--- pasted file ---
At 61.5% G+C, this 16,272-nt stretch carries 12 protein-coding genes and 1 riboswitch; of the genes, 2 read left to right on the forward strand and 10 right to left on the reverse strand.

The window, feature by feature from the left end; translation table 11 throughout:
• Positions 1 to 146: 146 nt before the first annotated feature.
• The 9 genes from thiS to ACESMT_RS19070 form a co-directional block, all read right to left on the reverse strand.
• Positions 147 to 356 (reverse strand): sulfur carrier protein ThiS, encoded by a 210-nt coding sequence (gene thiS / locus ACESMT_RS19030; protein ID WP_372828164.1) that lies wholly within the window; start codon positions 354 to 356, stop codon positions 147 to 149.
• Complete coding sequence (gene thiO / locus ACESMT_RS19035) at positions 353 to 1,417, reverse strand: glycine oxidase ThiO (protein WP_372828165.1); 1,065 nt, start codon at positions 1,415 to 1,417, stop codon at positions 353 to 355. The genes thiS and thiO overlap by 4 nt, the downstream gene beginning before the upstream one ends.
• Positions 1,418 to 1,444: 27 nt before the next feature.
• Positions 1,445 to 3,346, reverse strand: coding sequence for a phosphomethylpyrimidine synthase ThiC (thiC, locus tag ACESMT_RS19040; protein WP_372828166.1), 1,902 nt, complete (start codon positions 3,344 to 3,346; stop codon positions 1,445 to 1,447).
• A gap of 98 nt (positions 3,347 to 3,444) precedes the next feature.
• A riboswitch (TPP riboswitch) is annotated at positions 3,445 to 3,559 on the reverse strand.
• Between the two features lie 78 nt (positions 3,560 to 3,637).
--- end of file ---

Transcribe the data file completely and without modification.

At 61.5% G+C, this 16,272-nt stretch carries 12 protein-coding genes and 1 riboswitch; of the genes, 2 read left to right on the forward strand and 10 right to left on the reverse strand.

The window, feature by feature from the left end; translation table 11 throughout:
• Positions 1 to 146: 146 nt before the first annotated feature.
• The 9 genes from thiS to ACESMT_RS19070 form a co-directional block, all read right to left on the reverse strand.
• Positions 147 to 356 (reverse strand): sulfur carrier protein ThiS, encoded by a 210-nt coding sequence (gene thiS / locus ACESMT_RS19030; protein ID WP_372828164.1) that lies wholly within the window; start codon positions 354 to 356, stop codon positions 147 to 149.
• Complete coding sequence (gene thiO / locus ACESMT_RS19035) at positions 353 to 1,417, reverse strand: glycine oxidase ThiO (protein WP_372828165.1); 1,065 nt, start codon at positions 1,415 to 1,417, stop codon at positions 353 to 355. The genes thiS and thiO overlap by 4 nt, the downstream gene beginning before the upstream one ends.
• Positions 1,418 to 1,444: 27 nt before the next feature.
• Positions 1,445 to 3,346, reverse strand: coding sequence for a phosphomethylpyrimidine synthase ThiC (thiC, locus tag ACESMT_RS19040; protein WP_372828166.1), 1,902 nt, complete (start codon positions 3,344 to 3,346; stop codon positions 1,445 to 1,447).
• A gap of 98 nt (positions 3,347 to 3,444) precedes the next feature.
• A riboswitch (TPP riboswitch) is annotated at positions 3,445 to 3,559 on the reverse strand.
• Between the two features lie 78 nt (positions 3,560 to 3,637).